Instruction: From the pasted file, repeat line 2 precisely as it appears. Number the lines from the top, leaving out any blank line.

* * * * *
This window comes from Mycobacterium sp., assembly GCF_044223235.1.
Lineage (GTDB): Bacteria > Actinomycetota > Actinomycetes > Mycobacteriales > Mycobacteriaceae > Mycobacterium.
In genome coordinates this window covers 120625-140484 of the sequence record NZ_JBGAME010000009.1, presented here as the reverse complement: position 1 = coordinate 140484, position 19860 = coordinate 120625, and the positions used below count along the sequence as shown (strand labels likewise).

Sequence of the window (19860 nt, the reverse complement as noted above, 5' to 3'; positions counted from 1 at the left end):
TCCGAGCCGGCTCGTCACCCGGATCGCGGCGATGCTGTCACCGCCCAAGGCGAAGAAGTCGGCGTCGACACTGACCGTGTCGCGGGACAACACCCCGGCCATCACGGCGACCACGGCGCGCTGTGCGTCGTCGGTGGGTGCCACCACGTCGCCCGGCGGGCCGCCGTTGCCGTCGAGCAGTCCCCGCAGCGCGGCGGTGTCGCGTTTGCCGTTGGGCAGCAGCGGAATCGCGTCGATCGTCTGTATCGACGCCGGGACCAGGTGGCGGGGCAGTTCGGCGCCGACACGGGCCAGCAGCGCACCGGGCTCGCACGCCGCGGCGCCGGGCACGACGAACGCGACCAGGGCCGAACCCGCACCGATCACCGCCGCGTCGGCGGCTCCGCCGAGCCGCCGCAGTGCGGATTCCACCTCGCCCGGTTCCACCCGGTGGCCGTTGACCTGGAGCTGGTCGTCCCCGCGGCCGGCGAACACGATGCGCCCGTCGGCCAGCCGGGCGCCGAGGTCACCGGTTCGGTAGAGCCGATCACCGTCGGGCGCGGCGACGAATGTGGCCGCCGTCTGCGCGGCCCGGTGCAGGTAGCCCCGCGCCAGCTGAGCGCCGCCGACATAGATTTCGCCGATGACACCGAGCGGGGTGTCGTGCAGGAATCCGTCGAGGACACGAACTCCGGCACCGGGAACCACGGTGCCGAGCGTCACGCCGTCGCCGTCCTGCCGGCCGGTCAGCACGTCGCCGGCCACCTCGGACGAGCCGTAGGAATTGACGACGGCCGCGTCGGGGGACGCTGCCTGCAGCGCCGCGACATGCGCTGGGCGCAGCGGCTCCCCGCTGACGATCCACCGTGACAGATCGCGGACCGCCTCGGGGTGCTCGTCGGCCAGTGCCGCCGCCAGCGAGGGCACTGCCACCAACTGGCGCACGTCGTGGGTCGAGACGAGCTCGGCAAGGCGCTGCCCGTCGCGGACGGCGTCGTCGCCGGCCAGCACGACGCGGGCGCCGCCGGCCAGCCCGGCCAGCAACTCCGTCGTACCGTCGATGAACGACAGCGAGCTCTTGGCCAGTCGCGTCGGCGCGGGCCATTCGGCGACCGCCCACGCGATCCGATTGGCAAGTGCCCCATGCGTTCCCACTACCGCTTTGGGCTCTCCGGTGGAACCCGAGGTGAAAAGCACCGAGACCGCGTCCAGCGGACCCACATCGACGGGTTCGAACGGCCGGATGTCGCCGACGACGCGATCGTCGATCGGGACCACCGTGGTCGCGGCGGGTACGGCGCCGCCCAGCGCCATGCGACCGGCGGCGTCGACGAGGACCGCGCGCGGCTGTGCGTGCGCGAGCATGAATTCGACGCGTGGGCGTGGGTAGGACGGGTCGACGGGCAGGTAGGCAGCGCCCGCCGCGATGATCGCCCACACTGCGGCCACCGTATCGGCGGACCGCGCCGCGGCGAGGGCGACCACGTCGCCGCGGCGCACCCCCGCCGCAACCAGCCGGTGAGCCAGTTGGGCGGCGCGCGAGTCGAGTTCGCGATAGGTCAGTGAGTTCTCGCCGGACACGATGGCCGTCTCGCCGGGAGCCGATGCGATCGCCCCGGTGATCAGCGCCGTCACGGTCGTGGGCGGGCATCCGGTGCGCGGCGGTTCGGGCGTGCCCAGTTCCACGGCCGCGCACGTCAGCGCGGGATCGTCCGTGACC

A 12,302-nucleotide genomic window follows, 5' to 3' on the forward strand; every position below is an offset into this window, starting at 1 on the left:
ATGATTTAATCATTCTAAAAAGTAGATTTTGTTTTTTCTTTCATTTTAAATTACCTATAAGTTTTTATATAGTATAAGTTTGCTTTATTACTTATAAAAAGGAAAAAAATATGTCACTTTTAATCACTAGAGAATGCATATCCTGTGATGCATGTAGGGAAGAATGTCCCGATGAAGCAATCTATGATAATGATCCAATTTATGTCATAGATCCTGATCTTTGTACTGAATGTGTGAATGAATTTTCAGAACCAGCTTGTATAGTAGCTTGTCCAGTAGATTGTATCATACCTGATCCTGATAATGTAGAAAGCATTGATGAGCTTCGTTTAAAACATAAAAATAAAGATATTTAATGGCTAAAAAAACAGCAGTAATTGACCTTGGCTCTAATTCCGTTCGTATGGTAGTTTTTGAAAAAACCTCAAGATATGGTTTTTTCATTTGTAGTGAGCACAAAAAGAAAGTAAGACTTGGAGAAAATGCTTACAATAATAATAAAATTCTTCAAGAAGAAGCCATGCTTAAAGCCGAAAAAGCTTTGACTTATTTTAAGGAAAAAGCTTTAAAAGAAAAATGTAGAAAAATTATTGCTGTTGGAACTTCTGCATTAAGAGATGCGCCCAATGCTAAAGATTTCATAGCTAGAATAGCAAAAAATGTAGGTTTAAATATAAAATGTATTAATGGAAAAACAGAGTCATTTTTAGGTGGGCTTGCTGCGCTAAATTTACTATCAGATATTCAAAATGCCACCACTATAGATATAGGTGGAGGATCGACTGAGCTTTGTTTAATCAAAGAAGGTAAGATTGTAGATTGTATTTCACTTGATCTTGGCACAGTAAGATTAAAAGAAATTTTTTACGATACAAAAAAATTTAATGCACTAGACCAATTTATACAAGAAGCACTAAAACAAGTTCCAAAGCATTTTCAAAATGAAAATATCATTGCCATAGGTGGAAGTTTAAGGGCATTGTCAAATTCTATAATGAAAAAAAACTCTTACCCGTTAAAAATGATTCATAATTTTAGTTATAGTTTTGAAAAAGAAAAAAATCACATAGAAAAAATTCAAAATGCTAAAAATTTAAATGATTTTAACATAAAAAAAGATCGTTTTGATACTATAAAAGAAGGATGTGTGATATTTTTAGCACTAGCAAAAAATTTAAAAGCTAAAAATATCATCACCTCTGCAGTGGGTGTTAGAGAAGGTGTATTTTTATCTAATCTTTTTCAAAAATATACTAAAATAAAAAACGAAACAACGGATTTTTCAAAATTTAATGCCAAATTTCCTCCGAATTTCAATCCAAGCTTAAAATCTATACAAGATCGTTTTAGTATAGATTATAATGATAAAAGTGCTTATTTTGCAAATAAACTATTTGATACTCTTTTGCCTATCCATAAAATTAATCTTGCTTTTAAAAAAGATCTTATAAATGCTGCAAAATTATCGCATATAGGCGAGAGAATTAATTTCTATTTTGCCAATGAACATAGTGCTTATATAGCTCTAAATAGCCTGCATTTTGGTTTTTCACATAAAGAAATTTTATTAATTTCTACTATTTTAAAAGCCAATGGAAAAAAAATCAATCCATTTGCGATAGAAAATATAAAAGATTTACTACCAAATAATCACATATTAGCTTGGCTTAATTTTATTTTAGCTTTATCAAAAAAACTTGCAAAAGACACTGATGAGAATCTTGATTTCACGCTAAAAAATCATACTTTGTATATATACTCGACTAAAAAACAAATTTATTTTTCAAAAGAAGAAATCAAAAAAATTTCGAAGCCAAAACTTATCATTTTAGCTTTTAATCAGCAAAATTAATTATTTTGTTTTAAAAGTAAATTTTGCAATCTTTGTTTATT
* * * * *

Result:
Lineage (GTDB): Bacteria > Actinomycetota > Actinomycetes > Mycobacteriales > Mycobacteriaceae > Mycobacterium.